KaIND to Nature

Following layovers in Prague and Instanbul, we’ve (at last!) arrived in humid, stormy Jakarta to visit artisans and touch base with some of our partners in Fair Trade.

This week, we had the pleasure of meeting with KaIND’s visionary Melie Indarto and her creative team. Melie launched her label in 2014 with the vision of celebrating her country’s traditional Batik fashions, revived for a global, contemporary market.

KaIND believes in raising the bar of the fashion and textile industry — currently dominated by fast fashion brands — by promoting local community skillsets in hand-weaving, hand-drawing and all natural dyeing techniques.

Melie conceived of a label that communicates cultural appreciation and advocates for eco- consciousness. Iconic Indonesian symbols like Bromo Mountain, Pasir Berbisik (a vast sand- covered landscape also known as “whispering sand dunes”), chrysanthemums and tuberoses often feature in KaIND’s pieces and inspires their motifs.

To wear KaIND’s batik is to wear a consoling respect for the environment: every shade of colour is naturally derived from plants and bark, and for garments spun frm silk, no silkworms are harmed in the extraction, allowing them to thrive and hatch into moths.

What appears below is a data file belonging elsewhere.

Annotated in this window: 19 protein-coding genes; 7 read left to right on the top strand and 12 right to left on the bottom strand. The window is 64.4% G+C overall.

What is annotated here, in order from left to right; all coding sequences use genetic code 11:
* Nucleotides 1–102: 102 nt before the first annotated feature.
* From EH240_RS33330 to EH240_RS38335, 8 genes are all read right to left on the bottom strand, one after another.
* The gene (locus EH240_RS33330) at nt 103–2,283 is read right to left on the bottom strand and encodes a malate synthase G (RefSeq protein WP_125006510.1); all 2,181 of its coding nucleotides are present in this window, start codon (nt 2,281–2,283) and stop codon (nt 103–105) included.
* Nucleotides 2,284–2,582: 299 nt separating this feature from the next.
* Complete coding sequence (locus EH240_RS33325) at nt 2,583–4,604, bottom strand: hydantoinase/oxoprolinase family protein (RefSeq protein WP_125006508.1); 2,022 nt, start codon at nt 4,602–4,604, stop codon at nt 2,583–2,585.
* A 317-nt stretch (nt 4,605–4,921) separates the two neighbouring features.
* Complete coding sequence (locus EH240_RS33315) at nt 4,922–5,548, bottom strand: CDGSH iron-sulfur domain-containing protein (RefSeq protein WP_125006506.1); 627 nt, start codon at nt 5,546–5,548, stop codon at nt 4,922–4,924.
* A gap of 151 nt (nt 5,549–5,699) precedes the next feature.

Did you know that the silk we wear actually comes from the protective cocoons that silkworms spin for themselves to prepare for metamorphosis? In KaIND’s workshops, the soft, white exterior of the cocoon is gently hand-removed and turned into silk, while the inner shell carrying the future moth is left intact.

Like Melie and her team, we believe that our fashions should never cost us our planet or the beings we share it with.

When you choose a garment from KaIND, you are choosing colours that directly originate from a host of botanical species: vibrant oranges come from the seeds of Bix Orelanna, a spiky fruit, pinks and reds often come from the bark of Ceriops Tagal, while dark browns can be sourced from Mahogany bark. These seeds and barks are often boiled, for a length of time that depends on the desired colour.

The garments can then be dyed in this variety of earth tones. To obtain white motifs and designs, areas of the garment will have been drawn in hot wax which then cools and prevents the bleeding of colours. In the final steps of productions, when the wax is peeled off, the artists’ work is revealed: boughs of trees, flowers, leaves, and traditional designs.

We’re looking forward to sharing these cultural and eco-conscious garments with you in-store and online soon. 

November 06, 2018 — Liam McKinnon